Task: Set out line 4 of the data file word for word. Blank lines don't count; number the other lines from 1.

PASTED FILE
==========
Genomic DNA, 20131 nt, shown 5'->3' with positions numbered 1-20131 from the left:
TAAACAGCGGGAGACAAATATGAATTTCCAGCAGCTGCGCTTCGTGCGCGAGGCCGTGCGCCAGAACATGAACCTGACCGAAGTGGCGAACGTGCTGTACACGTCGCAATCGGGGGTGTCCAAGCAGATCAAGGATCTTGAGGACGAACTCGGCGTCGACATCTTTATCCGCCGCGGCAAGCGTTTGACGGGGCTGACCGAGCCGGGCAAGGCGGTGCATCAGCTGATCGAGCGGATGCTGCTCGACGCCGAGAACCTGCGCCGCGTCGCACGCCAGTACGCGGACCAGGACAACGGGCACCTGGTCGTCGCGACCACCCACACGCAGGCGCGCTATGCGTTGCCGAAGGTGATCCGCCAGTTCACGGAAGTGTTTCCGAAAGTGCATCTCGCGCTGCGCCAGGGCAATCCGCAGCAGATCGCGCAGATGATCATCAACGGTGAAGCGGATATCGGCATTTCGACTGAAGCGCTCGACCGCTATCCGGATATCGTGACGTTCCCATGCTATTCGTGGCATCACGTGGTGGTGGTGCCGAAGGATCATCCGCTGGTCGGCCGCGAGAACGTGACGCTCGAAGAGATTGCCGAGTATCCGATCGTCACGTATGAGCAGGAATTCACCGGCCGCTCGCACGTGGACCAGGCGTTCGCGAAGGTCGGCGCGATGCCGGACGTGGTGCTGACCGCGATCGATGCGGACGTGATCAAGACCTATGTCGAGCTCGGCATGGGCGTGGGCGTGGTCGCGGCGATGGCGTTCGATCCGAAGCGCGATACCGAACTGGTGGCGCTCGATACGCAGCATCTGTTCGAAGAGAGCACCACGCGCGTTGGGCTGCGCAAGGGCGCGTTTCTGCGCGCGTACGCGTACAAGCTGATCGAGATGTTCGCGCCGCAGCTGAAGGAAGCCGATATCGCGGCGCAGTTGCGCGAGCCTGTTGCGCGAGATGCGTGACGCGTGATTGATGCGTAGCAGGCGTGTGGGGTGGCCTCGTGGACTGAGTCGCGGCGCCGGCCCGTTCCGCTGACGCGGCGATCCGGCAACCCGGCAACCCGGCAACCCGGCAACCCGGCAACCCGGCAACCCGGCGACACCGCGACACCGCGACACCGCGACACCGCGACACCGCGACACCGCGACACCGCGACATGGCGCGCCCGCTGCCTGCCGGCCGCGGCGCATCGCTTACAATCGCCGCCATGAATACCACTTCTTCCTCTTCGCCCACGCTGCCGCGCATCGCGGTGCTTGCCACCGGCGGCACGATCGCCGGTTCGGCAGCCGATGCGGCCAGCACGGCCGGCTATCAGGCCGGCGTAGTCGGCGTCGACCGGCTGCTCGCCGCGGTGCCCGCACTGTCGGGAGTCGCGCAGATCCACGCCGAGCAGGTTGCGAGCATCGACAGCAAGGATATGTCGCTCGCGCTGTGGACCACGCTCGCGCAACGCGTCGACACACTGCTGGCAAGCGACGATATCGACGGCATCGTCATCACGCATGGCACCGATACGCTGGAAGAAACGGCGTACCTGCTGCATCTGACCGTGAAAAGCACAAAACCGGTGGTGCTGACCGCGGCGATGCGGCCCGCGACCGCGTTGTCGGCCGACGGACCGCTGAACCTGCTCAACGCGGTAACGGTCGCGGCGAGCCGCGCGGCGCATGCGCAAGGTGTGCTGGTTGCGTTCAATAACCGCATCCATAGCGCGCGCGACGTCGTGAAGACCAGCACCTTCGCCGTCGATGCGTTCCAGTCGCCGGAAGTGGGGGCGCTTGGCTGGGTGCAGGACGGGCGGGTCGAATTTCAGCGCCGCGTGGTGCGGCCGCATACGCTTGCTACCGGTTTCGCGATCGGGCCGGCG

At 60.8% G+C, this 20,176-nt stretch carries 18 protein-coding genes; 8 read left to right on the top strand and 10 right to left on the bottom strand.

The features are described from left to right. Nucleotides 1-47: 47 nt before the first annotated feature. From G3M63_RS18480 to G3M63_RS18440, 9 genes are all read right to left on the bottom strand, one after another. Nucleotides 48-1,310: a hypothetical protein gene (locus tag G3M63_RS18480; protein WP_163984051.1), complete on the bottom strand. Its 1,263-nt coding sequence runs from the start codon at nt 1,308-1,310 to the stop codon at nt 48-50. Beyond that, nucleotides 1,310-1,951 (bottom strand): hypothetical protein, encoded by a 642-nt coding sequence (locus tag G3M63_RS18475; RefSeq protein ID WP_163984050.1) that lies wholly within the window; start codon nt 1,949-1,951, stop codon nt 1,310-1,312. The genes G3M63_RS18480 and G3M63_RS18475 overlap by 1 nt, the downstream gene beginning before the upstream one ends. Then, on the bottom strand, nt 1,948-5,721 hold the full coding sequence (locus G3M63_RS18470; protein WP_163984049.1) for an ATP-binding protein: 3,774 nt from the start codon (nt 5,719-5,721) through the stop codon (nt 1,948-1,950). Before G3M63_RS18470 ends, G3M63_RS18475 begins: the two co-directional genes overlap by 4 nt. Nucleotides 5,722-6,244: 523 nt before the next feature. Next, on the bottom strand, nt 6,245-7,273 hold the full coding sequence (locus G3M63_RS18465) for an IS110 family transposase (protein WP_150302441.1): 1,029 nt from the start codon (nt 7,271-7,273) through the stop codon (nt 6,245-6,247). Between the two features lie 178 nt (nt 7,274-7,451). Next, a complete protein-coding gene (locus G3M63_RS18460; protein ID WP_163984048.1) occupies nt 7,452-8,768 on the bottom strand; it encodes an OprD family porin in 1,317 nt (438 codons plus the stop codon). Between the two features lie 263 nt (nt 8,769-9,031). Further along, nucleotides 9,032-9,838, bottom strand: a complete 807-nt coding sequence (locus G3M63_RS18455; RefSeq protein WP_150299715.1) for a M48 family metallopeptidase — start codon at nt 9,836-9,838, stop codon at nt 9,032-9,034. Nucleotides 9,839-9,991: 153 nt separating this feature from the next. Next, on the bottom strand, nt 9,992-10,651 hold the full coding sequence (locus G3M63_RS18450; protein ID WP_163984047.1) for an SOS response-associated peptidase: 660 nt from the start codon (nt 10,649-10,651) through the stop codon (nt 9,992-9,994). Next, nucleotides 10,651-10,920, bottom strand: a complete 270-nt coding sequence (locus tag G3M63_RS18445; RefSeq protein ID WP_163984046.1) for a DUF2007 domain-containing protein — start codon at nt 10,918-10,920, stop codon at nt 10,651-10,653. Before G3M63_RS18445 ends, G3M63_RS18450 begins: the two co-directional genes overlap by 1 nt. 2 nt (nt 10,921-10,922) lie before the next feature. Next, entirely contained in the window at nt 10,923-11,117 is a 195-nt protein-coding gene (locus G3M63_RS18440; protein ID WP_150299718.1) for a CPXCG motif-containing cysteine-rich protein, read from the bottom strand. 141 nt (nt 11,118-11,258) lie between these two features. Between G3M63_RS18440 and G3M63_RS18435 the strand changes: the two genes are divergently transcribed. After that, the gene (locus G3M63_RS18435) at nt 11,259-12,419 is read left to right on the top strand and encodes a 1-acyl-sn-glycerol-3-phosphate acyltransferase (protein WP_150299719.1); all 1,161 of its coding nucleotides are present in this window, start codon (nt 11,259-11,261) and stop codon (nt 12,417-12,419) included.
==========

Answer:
The features are described from left to right. Nucleotides 1-47: 47 nt before the first annotated feature. From G3M63_RS18480 to G3M63_RS18440, 9 genes are all read right to left on the bottom strand, one after another. Nucleotides 48-1,310: a hypothetical protein gene (locus tag G3M63_RS18480; protein WP_163984051.1), complete on the bottom strand. Its 1,263-nt coding sequence runs from the start codon at nt 1,308-1,310 to the stop codon at nt 48-50. Beyond that, nucleotides 1,310-1,951 (bottom strand): hypothetical protein, encoded by a 642-nt coding sequence (locus tag G3M63_RS18475; RefSeq protein ID WP_163984050.1) that lies wholly within the window; start codon nt 1,949-1,951, stop codon nt 1,310-1,312. The genes G3M63_RS18480 and G3M63_RS18475 overlap by 1 nt, the downstream gene beginning before the upstream one ends. Then, on the bottom strand, nt 1,948-5,721 hold the full coding sequence (locus G3M63_RS18470; protein WP_163984049.1) for an ATP-binding protein: 3,774 nt from the start codon (nt 5,719-5,721) through the stop codon (nt 1,948-1,950). Before G3M63_RS18470 ends, G3M63_RS18475 begins: the two co-directional genes overlap by 4 nt. Nucleotides 5,722-6,244: 523 nt before the next feature. Next, on the bottom strand, nt 6,245-7,273 hold the full coding sequence (locus G3M63_RS18465) for an IS110 family transposase (protein WP_150302441.1): 1,029 nt from the start codon (nt 7,271-7,273) through the stop codon (nt 6,245-6,247). Between the two features lie 178 nt (nt 7,274-7,451). Next, a complete protein-coding gene (locus G3M63_RS18460; protein ID WP_163984048.1) occupies nt 7,452-8,768 on the bottom strand; it encodes an OprD family porin in 1,317 nt (438 codons plus the stop codon). Between the two features lie 263 nt (nt 8,769-9,031). Further along, nucleotides 9,032-9,838, bottom strand: a complete 807-nt coding sequence (locus G3M63_RS18455; RefSeq protein WP_150299715.1) for a M48 family metallopeptidase — start codon at nt 9,836-9,838, stop codon at nt 9,032-9,034. Nucleotides 9,839-9,991: 153 nt separating this feature from the next. Next, on the bottom strand, nt 9,992-10,651 hold the full coding sequence (locus G3M63_RS18450; protein ID WP_163984047.1) for an SOS response-associated peptidase: 660 nt from the start codon (nt 10,649-10,651) through the stop codon (nt 9,992-9,994). Next, nucleotides 10,651-10,920, bottom strand: a complete 270-nt coding sequence (locus tag G3M63_RS18445; RefSeq protein ID WP_163984046.1) for a DUF2007 domain-containing protein — start codon at nt 10,918-10,920, stop codon at nt 10,651-10,653. Before G3M63_RS18445 ends, G3M63_RS18450 begins: the two co-directional genes overlap by 1 nt. 2 nt (nt 10,921-10,922) lie before the next feature. Next, entirely contained in the window at nt 10,923-11,117 is a 195-nt protein-coding gene (locus G3M63_RS18440; protein ID WP_150299718.1) for a CPXCG motif-containing cysteine-rich protein, read from the bottom strand. 141 nt (nt 11,118-11,258) lie between these two features. Between G3M63_RS18440 and G3M63_RS18435 the strand changes: the two genes are divergently transcribed. After that, the gene (locus G3M63_RS18435) at nt 11,259-12,419 is read left to right on the top strand and encodes a 1-acyl-sn-glycerol-3-phosphate acyltransferase (protein WP_150299719.1); all 1,161 of its coding nucleotides are present in this window, start codon (nt 11,259-11,261) and stop codon (nt 12,417-12,419) included.